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Egypt: Funerary Cones (Funerary Stamps)


Funerary Cones

(Funerary Stamps)

by Jimmy Dunn writing as Mark Andrews

Funerary Cones

Artifacts, often in a conical shape made of fired clay bearing stamped funerary text on their circular face, are generally referred to as funerary cones. Though only (about) two sets of these objects have been found in situ, we believe they were inserted as a frieze, with the stamped face exposed, above the doors of Middle and New Kingdom (particularly the 18th through 26th Dynasties) private tombs. These funeral objects were produced for both men and women.


Wiedemann published the first real study of these stamped objects in 1885, which was followed by an additional systematic corpus of the objects by Daressy in 1893. However, a corpus of facsimiles compiled by Norman de Garis Davies and M. F. Laming Macadam, known as A Corpus of Inscribed Egyptian Funerary Cones, published in 1957, provides the key reference source for their study today.

Funerary Cones

While the Theban necropolis has yielded most known funerary cones, they have also been discovered in a few other locations including as far south as Nubia. The stamped text typically bears the names and titles of the deceased person, often including additional biographical data and epitaphs. Any number of cones might exist for any one person, and they provide us with a considerable amount of the information on many non-royal ancient Egyptians.

The cones may have been used for a variety of functions. Egyptologists suggest that they may have been used to identify the tomb owner (almost like a modern cemetery marker, as an ornamental memorial, as a boundary marker or even as a symbolic offering of bread or meat. Others believe that they may have been used as a symbolic tomb seal, and may been intended to provide protection. Even the stamped, conical end of the cone has been interpreted in several ways. Some believe it represents symbolically the the ends of roofing poles, a form of visitors' card, simply a decorative element, or possibly even the shape of the sun disk.

Funerary Cones

In reality, the use of these cones is complicated by their variety. While we generally refer to these stamped objects as cones, they could be rectangular, wedge-shaped, flat or bell shaped, and at least one example took the form of a double-headed cone. Their width, length and thickness could also vary considerably, and some of the cones were even hollow. Cones are often found that were painted in various colors, mostly consisting of red, blue or white. But in ancient Egypt, these colors could indicate different materials, including bread, meat, pottery and the red glow of the sun.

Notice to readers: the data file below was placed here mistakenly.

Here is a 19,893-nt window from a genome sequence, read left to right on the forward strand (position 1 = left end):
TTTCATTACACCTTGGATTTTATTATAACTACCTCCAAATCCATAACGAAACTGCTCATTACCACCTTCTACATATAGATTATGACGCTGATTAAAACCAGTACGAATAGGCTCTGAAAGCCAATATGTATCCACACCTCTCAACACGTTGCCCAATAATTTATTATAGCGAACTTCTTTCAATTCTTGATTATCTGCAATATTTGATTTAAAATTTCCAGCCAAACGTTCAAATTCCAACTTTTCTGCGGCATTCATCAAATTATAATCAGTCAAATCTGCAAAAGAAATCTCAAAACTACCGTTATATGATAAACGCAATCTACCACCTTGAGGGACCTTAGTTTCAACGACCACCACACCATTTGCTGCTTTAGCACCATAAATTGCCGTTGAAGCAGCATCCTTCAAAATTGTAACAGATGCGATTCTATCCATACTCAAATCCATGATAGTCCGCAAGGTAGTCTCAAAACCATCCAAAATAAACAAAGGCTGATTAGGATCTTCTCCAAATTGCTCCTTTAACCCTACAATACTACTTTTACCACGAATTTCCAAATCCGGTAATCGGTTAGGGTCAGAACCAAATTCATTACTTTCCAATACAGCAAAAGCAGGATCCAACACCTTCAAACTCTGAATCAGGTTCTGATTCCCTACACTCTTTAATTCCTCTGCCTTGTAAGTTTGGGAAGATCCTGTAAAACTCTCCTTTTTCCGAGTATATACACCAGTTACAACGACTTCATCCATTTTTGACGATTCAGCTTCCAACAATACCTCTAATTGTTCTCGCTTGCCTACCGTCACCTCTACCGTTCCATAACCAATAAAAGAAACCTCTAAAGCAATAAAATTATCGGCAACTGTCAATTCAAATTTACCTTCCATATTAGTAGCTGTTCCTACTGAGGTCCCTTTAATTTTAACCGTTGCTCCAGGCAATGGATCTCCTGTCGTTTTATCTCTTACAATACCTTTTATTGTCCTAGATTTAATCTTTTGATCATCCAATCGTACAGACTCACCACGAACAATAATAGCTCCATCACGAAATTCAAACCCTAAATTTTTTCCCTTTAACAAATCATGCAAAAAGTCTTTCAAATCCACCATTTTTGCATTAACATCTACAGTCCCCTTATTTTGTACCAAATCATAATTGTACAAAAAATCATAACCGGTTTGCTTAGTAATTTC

In fact, some Egyptologists suggest that the investigation and handling of artifacts referred to as funerary cones has not met the same standards as other pottery items. In fact, collectors and even well known Egyptologists have sometimes mutilated funerary cones in order to preserve only the text, without regard to the objects original shape. Even Petrie admitted to this practice, stating that:

"as the inscriptions are all that is really required, the bulk of the cone was removed, either by sawing, if soft, or breaking, if hard. Thus with a very small loss, I reduced a collection of over 250 to a more manageable bulk. "

The earliest of these cones, have been dated to the eleventh dynasty, but have no inscriptions. Some were very large, measuring some 53 centimeters (20 inches) in length, but their size decreased, particularly during the New Kingdom. They seem most common from the reign of Thutmose I, but apparently their used declined during the Ramessid period.

Funerary Cones

While funerary cones are mostly associated with the West Bank at Thebes (modern Luxor), they have also been found at Naga ed-Deir and el-Deir north of Esna. Though the tombs they reference have not been discovered, they was probably located in those general areas.

Also, Middle Kingdom tombs at Rizeiqat, Armant, Naqada and Abydos have yielded uninscribed cones. However, beyond these few other cones, none have been found outside of the Theban necropolis.

Most of the cones come from painted, as opposed to sculpted tombs, and conform to the Theban funerary traditions. They may have been thought to be particularly suited to rock cut tombs. They have been discovered in various sections of the Theban West Bank, and are particularly notable in the tombs at Sheik Abd-el-Qurna, dating to the eighteenth dynasty, but are notably mostly absent at Deir el-Medina, where only one example has been discovered.

One of the facets of Egyptology that funerary cones indicate is that their are many more tombs to be discovered. Some of these tombs may be lost to us forever, but currently there are more than four hundred funerary cones that are not immediately assignable to a known tomb at Thebes.

References:

Title

Author

Date

Publisher

Reference Number

Ancient Gods Speak, The: A Guide to Egyptian Religion

Redford, Donald B.

2002

Oxford University Press

ISBN 0-19-515401-0

Egyptian Religion

Morenz, Siegfried

1973

Cornell University Press

ISBN 0-8014-8029-9

Gods of the Egyptians, The (Studies in Egyptian Mythology)

Budge, E. A. Wallis

1969

Dover Publications, Inc.

ISBN 486-22056-7

Oxford History of Ancient Egypt, The

Shaw, Ian

2000

Oxford University Press

ISBN 0-19-815034-2

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